Recent extreme heat events in the Middle East have climate scientists worried about future climate-related catastrophes. Temperatures have climbed above 115 F across the region this summer and Kuwait and Iraq recently recorded most likely the hottest temperatures ever in the Eastern Hemisphere.
Temperatures simulated by the GFS model in the Middle East reached 129 F on Friday, July 22. WeatherBell.com
Record-breaking extreme heat—estimated to have claimed more lives than wars—has worsened over the years and recent studies have suggested future climate change will make parts of the region uninhabitable. A sergeant major in Iraq equated the heat wave to a weapon of mass destruction, saying, "It makes my skin crawl. It is killing us."
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Commentary: Pacific Standard, Mark Schapiro op-ed
EcoWatch Daily Newsletter
By Astrid Caldas
There is just so much to digest in the latest release of monthly global temperature data by the National Aeronautics and Space Administration (NASA) and the National Oceanic and Atmospheric Administration (NOAA), I thought I needed to say something. I just don't know where to start, so bear with me, please, as this news of temperature records being broken (yet again) is profoundly sobering and worth understanding in detail. It is all hard to grasp and chew on, so I will try to go bit by bit here …
1. It Is Not Just the Numbers
June 2016 was 0.90 C (1.62 F) above the global 20th century average according to NOAA—not a huge amount compared to the previous months in 2016, which were all a record also. But it still beat the previous June record, set in 2015, which is to say yeah, temperatures are still rising. No surprise here.
But look at the Arctic—it was hit hard. The darkest reds are up there. And what is in the Arctic, among other things? Arctic sea ice and Arctic vegetation. We will get to that further down. The Arctic is also extremely important for the Earth's climate and weather patterns, sea level rise and other things: what happens in the Arctic does not stay in the Arctic, as is well explained in this blog.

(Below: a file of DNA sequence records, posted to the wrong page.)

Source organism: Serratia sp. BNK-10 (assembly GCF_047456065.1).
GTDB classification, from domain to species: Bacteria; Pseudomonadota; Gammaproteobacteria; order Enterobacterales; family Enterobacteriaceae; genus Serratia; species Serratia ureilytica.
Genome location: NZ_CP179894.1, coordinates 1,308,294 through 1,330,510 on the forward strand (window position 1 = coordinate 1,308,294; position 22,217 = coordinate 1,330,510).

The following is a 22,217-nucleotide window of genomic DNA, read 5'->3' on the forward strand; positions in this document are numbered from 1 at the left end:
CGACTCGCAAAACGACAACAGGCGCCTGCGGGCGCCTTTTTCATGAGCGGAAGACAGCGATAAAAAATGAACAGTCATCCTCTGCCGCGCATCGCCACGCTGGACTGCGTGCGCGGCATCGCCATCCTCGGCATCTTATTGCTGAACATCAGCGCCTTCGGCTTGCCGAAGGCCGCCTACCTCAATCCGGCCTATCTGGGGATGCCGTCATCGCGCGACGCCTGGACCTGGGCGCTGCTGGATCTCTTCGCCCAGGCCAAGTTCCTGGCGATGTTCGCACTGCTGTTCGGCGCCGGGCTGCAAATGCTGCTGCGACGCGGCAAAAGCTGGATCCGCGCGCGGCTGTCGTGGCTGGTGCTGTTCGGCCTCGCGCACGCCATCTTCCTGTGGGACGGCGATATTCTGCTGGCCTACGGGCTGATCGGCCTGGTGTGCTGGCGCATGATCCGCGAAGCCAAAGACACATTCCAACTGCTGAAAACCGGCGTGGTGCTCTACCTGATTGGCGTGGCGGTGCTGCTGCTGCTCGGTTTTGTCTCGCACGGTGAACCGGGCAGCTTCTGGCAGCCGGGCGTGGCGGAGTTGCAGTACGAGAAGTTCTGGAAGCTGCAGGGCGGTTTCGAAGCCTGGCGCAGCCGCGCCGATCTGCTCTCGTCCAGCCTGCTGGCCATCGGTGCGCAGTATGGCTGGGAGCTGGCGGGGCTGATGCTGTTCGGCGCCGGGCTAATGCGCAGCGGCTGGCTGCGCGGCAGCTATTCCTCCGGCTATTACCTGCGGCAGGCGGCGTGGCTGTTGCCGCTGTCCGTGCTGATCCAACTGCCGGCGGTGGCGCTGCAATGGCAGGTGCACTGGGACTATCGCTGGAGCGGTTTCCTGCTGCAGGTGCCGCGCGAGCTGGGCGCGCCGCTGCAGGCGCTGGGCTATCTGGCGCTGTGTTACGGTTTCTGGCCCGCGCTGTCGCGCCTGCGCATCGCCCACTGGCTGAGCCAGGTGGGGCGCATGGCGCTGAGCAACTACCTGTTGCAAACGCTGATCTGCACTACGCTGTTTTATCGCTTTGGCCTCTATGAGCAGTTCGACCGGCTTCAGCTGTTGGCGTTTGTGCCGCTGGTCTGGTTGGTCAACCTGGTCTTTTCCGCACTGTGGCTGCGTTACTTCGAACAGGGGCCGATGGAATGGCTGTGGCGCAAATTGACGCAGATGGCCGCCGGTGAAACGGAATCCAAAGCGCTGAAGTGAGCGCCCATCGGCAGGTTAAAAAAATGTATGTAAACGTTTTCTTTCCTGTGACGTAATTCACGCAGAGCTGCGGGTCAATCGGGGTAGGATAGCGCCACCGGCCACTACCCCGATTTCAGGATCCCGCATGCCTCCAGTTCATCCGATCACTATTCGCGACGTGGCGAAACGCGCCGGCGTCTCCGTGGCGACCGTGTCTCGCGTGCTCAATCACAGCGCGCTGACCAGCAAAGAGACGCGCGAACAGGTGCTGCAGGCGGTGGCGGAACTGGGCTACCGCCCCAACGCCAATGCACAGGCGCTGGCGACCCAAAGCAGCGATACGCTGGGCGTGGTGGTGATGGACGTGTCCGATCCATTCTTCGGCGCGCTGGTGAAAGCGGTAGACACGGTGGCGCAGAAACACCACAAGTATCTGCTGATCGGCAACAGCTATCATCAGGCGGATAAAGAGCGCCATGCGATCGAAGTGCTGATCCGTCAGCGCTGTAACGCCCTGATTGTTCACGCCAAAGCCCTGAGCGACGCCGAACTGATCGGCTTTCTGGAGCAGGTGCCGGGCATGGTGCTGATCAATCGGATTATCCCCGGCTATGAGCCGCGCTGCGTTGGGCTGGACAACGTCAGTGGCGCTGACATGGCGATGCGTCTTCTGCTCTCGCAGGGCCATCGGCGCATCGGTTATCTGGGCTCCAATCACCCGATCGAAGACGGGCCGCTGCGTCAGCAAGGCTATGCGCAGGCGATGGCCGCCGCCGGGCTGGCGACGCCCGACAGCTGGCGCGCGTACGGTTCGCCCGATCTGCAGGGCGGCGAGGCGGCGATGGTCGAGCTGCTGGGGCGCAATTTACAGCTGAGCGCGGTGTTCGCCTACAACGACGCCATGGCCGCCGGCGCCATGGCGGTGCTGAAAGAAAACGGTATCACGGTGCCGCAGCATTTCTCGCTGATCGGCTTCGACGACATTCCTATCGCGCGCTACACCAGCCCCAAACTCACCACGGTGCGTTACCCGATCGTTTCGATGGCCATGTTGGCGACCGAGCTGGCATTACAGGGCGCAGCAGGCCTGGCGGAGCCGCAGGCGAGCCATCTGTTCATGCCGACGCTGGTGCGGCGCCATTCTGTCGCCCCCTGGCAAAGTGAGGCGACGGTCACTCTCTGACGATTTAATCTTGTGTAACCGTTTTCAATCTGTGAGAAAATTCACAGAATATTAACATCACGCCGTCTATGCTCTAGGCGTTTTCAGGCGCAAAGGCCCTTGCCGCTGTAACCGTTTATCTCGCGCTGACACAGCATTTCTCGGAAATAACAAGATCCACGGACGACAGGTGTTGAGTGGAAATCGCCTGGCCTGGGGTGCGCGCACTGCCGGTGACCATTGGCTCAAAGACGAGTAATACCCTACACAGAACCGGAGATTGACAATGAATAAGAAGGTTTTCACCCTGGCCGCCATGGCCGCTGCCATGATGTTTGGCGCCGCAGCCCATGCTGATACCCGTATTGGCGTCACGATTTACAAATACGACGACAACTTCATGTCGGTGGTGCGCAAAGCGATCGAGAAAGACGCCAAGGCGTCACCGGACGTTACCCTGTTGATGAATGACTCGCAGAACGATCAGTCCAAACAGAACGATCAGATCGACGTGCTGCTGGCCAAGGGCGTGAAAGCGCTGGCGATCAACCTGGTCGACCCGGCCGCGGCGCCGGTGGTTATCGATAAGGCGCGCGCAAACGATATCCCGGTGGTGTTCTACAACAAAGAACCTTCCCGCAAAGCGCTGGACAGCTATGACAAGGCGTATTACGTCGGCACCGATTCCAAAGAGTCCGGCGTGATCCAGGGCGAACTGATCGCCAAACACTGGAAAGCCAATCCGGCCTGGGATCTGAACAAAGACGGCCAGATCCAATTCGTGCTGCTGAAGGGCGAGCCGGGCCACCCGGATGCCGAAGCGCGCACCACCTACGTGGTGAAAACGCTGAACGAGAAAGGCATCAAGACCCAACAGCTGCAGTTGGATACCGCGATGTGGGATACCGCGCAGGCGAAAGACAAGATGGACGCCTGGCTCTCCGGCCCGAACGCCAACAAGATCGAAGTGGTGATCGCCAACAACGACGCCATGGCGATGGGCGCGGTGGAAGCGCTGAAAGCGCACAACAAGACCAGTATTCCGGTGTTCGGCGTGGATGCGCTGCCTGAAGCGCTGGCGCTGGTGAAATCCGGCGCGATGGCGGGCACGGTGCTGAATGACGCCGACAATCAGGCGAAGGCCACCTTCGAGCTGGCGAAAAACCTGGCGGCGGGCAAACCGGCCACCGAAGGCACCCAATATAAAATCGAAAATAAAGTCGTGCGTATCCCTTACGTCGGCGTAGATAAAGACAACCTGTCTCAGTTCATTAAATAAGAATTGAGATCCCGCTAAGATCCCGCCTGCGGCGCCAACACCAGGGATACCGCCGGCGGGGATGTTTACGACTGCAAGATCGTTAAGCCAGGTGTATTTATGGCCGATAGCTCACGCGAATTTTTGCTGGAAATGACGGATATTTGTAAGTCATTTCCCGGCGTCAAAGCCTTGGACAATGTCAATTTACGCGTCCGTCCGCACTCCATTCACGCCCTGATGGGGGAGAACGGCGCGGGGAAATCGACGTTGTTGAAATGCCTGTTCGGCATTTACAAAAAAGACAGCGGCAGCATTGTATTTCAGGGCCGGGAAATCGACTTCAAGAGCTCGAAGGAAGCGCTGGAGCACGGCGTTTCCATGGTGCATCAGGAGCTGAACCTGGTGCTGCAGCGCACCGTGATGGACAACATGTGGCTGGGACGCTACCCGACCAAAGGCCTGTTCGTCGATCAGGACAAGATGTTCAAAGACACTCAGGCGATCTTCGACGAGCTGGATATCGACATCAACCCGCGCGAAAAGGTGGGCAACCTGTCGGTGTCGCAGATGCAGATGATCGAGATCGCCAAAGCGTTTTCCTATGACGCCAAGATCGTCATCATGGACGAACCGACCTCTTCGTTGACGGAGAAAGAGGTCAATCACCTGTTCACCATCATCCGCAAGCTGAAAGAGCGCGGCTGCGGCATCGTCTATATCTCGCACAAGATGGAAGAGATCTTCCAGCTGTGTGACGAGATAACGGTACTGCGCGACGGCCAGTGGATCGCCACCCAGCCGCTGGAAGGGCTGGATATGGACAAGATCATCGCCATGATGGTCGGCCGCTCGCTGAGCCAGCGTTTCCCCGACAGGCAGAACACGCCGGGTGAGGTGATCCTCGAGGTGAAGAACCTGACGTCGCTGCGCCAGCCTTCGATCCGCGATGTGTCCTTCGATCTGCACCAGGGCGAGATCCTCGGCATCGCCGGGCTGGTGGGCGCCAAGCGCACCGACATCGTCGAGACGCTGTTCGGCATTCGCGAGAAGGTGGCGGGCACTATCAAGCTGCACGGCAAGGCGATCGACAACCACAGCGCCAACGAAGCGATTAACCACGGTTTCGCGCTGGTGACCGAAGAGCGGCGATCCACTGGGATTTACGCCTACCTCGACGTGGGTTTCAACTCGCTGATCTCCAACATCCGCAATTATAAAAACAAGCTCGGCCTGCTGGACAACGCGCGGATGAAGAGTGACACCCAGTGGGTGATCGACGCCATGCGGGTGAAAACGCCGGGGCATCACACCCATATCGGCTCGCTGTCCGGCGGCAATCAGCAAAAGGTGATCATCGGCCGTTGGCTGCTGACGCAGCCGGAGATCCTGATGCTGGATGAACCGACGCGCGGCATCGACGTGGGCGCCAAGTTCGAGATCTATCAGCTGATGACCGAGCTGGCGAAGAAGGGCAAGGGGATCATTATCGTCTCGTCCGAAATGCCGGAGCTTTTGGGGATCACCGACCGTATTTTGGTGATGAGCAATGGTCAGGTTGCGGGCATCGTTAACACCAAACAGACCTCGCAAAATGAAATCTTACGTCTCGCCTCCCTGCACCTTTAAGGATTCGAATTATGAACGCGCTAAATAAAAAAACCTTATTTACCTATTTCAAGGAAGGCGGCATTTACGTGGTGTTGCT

2. The First Six Months of 2016 Have Set the Stage for a Very Possible Record Warm Year
The period of January-June 2016 had average temperatures 1.3 C (2.4 F) higher than the late 19th century. Every single month in 2016 so far had record warm temperatures for that month. It is no surprise then—again—that it is sure looking like 2016 will be the warmest year ever, a possible La Niña notwithstanding (the probability of La Niña developing—which might lead to some cooling effect on global temperatures—has been lowered from 70 percent to 60 percent).
Gavin Schmidt of NASA stated that "Six month average for January-June 2016 […] was a huge record" and went on to ask: "What does the first 6 months imply for 2016 annual mean? Still a ~99 percent chance of a new annual record."
No kidding. We are likely in for a whopper of a hot year. But … look at the Arctic again and the sight is even more striking. For the period of January-June, it was the only area in the globe where temperatures were 4 C or 5 C above average. I don't know about you, but I do think that is a lot of heat for a cold place.
3. June 2016 Saw the Highest Sea Surface Temperature Since 1880
The June sea surface temperature global average was 1.39 F above the 20th century monthly average, breaking the previous record set in 2015 by 0.05 F—yeah, sea surface temperatures are also still rising. June 2016 is also the 40th consecutive June with global ocean temperatures above the 20th century average.